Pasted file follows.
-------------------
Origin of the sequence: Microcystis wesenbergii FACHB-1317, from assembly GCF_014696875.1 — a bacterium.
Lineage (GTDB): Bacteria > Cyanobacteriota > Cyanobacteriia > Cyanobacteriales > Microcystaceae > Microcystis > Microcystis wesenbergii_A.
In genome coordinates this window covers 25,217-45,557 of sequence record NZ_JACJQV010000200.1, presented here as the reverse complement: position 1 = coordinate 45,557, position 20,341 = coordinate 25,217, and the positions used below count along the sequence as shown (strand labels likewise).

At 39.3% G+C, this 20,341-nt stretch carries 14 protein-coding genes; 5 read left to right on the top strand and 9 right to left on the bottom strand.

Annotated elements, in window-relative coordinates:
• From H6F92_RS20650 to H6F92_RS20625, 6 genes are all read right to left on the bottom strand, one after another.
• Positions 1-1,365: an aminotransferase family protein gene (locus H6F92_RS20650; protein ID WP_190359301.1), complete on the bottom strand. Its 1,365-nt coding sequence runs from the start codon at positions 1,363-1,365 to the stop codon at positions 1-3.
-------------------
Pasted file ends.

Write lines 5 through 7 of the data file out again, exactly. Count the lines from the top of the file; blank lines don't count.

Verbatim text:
Annotated elements, in window-relative coordinates:
• From H6F92_RS20650 to H6F92_RS20625, 6 genes are all read right to left on the bottom strand, one after another.
• Positions 1-1,365: an aminotransferase family protein gene (locus H6F92_RS20650; protein ID WP_190359301.1), complete on the bottom strand. Its 1,365-nt coding sequence runs from the start codon at positions 1,363-1,365 to the stop codon at positions 1-3.